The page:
EFFECTIVE DATE. This section is effective the day following final enactment.
For additional reading, see Minnesota House Bill Threatens to Void Non-Compete Agreements by Faegre Baker Daniels.
New Jersey: The New Jersey Assembly introduced a bill A3970 much like the bill introduced by Maryland (see above). The text is as follows:
BE IT ENACTED by the Senate and General Assembly of the State of New Jersey:
1. An unemployed individual found to be eligible to receive benefits pursuant to the “unemployment compensation law,” R.S.43:21-1 et seq., shall not be bound by any covenant, contract, or agreement, entered into with the individual’s most recent employer, not to compete, not to disclose, or not to solicit. This section shall not be construed to apply to any covenant, contract, or agreement in effect on or before the date of enactment of P.L. , c. (C. )(pending before the Legislature as this bill).
2. This act shall take effect immediately.
Thank you to both Douglas Neu and Janette Levey Frisch for bringing this to my attention. For some additional reading, see Heated discussion as attorneys debate merits of noncompete bill and New Jersey Joins Wave Of States Considering Limitations on Noncompete Agreements. Thanks to Sue Reisinger for her article, Looking at the Future of Cybersecurity.
Texas: The Texas legislature is considering SB 953, which would effectively adopt the Uniform Trade Secrets Act, making Texas the 48th state to adopt some version, leaving just Massachusetts and New York as the last-remaining holdouts.
Related Items of Interest:
- Ken Vanko, John Marsh, and I have recorded six episodes (so far) of our Fairly Competing podcast. They are available here and through iTunes.
- As always, the starting point for a quick summary of recent cases is John Marsh‘s Trade Secret Litigator Blog‘s weekly updates.
- Similarly, Michael Greco always has insightful observations and provides a great summary on recent issues. See for example, Non-Compete and Trade Secret Review for February 2013.
- Gibson Dunn released a lengthy report outlining the rise in risks of hacker attacks and other data privacy concerns, as well as recent developments in applicable laws. A copy of the report is available here.
- MicroSoft’s CFO will be receiving $2,000,000 for a noncompete and nondisparagement agreement. The $2 million is subject to forfeiture in case of a breach. See Departing Microsoft CFO to pick up $2 million in 2014 if he doesn’t work for a competitor, mock the company.
- As an advocate of mediation in most circumstances, I was pleased to read Michael Greco‘s (of Fisher & Phillips) article, Mediating Non-Compete Disputes In The Medical Device Industry.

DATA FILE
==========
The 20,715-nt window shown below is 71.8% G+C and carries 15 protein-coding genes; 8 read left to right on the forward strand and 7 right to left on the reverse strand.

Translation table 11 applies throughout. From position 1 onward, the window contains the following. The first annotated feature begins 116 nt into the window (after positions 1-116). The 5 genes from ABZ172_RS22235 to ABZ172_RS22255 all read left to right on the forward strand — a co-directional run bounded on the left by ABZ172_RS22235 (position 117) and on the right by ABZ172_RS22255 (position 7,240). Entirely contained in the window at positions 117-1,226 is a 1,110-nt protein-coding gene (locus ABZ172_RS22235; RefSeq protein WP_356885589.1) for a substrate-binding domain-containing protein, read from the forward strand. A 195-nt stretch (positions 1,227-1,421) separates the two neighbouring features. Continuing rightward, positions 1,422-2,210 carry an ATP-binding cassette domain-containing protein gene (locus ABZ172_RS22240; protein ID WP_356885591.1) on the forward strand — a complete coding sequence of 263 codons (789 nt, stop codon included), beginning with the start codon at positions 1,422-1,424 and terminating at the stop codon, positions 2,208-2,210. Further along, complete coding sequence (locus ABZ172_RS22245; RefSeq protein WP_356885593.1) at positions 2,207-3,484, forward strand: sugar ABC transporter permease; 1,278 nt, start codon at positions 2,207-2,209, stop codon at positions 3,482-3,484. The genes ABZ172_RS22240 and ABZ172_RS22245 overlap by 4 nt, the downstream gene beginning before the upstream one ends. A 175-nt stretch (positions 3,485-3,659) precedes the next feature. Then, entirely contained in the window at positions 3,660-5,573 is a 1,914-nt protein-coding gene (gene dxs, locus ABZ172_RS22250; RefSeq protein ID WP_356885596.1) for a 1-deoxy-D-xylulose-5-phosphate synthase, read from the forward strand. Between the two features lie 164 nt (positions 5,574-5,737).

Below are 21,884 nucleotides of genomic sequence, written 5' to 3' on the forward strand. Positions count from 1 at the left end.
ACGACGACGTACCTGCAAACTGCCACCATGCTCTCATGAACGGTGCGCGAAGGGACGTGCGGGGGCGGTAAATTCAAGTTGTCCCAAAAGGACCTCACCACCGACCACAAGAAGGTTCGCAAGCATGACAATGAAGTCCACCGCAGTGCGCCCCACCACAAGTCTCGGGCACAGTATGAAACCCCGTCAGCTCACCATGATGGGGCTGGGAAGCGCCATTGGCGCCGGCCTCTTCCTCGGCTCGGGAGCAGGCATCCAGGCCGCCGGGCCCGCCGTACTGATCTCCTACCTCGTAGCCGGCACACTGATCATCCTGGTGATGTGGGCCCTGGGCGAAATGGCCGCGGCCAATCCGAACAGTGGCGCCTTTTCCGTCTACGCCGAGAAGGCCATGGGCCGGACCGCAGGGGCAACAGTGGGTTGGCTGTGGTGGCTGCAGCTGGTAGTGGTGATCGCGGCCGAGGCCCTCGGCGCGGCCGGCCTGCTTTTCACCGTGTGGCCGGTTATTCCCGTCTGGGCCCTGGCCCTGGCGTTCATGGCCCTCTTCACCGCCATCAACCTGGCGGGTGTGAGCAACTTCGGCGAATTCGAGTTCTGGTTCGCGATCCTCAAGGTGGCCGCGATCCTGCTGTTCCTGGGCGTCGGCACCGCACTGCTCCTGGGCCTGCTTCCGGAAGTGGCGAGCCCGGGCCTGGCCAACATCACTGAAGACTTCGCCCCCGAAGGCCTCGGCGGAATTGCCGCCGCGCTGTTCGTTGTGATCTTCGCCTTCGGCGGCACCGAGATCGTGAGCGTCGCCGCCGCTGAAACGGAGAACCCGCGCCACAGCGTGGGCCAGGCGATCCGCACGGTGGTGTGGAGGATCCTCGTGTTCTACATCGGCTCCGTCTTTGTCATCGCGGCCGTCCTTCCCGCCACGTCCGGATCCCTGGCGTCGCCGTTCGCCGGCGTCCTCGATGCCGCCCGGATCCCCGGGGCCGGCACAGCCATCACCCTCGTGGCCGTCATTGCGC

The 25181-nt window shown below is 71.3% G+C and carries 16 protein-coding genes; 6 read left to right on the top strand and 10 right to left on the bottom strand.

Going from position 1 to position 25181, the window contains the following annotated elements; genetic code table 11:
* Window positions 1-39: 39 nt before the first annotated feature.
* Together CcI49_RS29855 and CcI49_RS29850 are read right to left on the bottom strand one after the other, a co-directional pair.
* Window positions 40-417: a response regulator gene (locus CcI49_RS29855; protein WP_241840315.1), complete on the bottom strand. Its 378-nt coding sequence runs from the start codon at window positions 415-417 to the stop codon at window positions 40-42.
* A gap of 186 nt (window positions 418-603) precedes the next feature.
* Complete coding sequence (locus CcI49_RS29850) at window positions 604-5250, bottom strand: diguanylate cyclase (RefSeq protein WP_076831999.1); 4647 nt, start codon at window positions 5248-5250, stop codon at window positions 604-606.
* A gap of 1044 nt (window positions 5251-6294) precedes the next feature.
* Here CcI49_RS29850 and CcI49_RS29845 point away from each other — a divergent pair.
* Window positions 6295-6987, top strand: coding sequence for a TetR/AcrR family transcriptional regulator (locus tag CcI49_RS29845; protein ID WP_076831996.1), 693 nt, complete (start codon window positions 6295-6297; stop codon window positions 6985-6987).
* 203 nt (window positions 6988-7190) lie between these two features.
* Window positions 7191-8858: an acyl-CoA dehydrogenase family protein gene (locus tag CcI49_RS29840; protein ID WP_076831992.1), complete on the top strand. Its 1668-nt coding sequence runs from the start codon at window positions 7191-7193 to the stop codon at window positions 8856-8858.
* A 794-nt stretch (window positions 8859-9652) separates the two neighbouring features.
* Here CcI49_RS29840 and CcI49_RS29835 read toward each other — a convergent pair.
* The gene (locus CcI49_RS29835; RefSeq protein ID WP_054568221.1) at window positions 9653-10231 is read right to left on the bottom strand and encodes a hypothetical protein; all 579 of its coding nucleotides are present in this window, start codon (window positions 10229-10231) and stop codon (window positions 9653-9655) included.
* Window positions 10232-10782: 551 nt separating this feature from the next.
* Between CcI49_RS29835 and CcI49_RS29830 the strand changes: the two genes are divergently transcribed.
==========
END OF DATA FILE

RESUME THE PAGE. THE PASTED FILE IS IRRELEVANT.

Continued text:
- In a similar vein, Ken Vanko does a nice job discussing, in his 3-part post, the reasons that noncompete cases typically settle. See part 1, part 2, part 3 (which includes good points about bankruptcy considerations).
- Eric Fishman and Amanda Freyre provide very good some suggestions about Drafting a Better Choice-of-Law Clause. I tend to agree with their advice, although I would give consideration on a case-by-case basis as to whether the reference to extra-contractual claims is appropriate. (You want the tort law of the other jurisdiction in certain instances.)
- As reported in BusinessManagement, the NLRB does not seem to have a problem with noncompetes preventing moonlighting.
- Antitrust does occasionally rear its head in connection with restrictive covenant matters. See FTC Voids Confidentiality and Non-Compete Provisions in Non-Reportable Transaction and Requires Notification of All Future Transactions.
- A former GM engineer, Shanshan Du, and her husband, Yu Quin, were reportedly found guilty of trade secrets misappropriation in In re: U.S. v. Qin, U.S. District Court, Eastern District of Michigan, No. 10-cr-20454, according to Reuters, as reported in Ex-GM Engineer, husband guilty of trade-secret theft.
- Brian Bialas, who runs the Massachusetts Noncompete Law blog with Michael Rosen, has a good post on the 10 Important Pieces of Noncompete, Trade Secret, and Computer Fraud News as of February 24, 2012.
- Kristin Taylor of Cassels Brock in Canada discusses the use of noncompete agreements in connection with M&A deals in a video here.
- China Briefing reports here on a December 28, 2012 “Decision on Revising the Labor Contract Law of the People’s Republic of China,” including its impact on noncompete enforceability.